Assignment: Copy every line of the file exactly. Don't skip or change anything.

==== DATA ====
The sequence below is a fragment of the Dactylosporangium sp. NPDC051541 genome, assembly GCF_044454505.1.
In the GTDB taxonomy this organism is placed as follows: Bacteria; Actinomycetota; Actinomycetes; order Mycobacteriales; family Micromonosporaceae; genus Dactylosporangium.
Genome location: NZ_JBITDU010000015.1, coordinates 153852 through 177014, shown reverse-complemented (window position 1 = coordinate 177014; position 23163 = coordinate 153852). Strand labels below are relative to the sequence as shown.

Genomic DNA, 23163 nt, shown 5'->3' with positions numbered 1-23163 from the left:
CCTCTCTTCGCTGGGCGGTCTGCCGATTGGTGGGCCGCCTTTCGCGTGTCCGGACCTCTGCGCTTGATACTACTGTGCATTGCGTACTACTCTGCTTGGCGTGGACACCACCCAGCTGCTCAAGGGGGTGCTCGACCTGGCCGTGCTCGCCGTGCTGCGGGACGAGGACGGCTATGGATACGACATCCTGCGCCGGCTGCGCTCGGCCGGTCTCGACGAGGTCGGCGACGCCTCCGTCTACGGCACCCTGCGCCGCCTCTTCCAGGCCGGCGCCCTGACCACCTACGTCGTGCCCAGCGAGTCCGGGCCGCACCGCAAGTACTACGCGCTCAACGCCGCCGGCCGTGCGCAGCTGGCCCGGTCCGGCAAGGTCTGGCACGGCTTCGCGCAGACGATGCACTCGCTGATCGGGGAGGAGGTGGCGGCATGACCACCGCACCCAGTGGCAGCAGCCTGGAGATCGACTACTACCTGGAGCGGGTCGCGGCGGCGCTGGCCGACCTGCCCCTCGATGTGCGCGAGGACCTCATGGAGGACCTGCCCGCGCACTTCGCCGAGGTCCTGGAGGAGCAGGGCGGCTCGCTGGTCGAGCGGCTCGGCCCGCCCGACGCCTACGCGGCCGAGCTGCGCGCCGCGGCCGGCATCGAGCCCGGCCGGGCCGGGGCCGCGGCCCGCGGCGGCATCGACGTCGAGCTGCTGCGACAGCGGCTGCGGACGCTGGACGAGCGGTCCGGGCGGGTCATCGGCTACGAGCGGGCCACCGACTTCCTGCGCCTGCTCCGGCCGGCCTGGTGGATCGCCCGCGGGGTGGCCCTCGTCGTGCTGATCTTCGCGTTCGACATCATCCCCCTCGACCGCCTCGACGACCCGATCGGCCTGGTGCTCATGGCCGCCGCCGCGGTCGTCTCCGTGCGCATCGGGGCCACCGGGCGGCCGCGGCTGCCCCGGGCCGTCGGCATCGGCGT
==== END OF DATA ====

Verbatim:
The sequence below is a fragment of the Dactylosporangium sp. NPDC051541 genome, assembly GCF_044454505.1.
In the GTDB taxonomy this organism is placed as follows: Bacteria; Actinomycetota; Actinomycetes; order Mycobacteriales; family Micromonosporaceae; genus Dactylosporangium.
Genome location: NZ_JBITDU010000015.1, coordinates 153852 through 177014, shown reverse-complemented (window position 1 = coordinate 177014; position 23163 = coordinate 153852). Strand labels below are relative to the sequence as shown.

Genomic DNA, 23163 nt, shown 5'->3' with positions numbered 1-23163 from the left:
CCTCTCTTCGCTGGGCGGTCTGCCGATTGGTGGGCCGCCTTTCGCGTGTCCGGACCTCTGCGCTTGATACTACTGTGCATTGCGTACTACTCTGCTTGGCGTGGACACCACCCAGCTGCTCAAGGGGGTGCTCGACCTGGCCGTGCTCGCCGTGCTGCGGGACGAGGACGGCTATGGATACGACATCCTGCGCCGGCTGCGCTCGGCCGGTCTCGACGAGGTCGGCGACGCCTCCGTCTACGGCACCCTGCGCCGCCTCTTCCAGGCCGGCGCCCTGACCACCTACGTCGTGCCCAGCGAGTCCGGGCCGCACCGCAAGTACTACGCGCTCAACGCCGCCGGCCGTGCGCAGCTGGCCCGGTCCGGCAAGGTCTGGCACGGCTTCGCGCAGACGATGCACTCGCTGATCGGGGAGGAGGTGGCGGCATGACCACCGCACCCAGTGGCAGCAGCCTGGAGATCGACTACTACCTGGAGCGGGTCGCGGCGGCGCTGGCCGACCTGCCCCTCGATGTGCGCGAGGACCTCATGGAGGACCTGCCCGCGCACTTCGCCGAGGTCCTGGAGGAGCAGGGCGGCTCGCTGGTCGAGCGGCTCGGCCCGCCCGACGCCTACGCGGCCGAGCTGCGCGCCGCGGCCGGCATCGAGCCCGGCCGGGCCGGGGCCGCGGCCCGCGGCGGCATCGACGTCGAGCTGCTGCGACAGCGGCTGCGGACGCTGGACGAGCGGTCCGGGCGGGTCATCGGCTACGAGCGGGCCACCGACTTCCTGCGCCTGCTCCGGCCGGCCTGGTGGATCGCCCGCGGGGTGGCCCTCGTCGTGCTGATCTTCGCGTTCGACATCATCCCCCTCGACCGCCTCGACGACCCGATCGGCCTGGTGCTCATGGCCGCCGCCGCGGTCGTCTCCGTGCGCATCGGGGCCACCGGGCGGCCGCGGCTGCCCCGGGCCGTCGGCATCGGCGT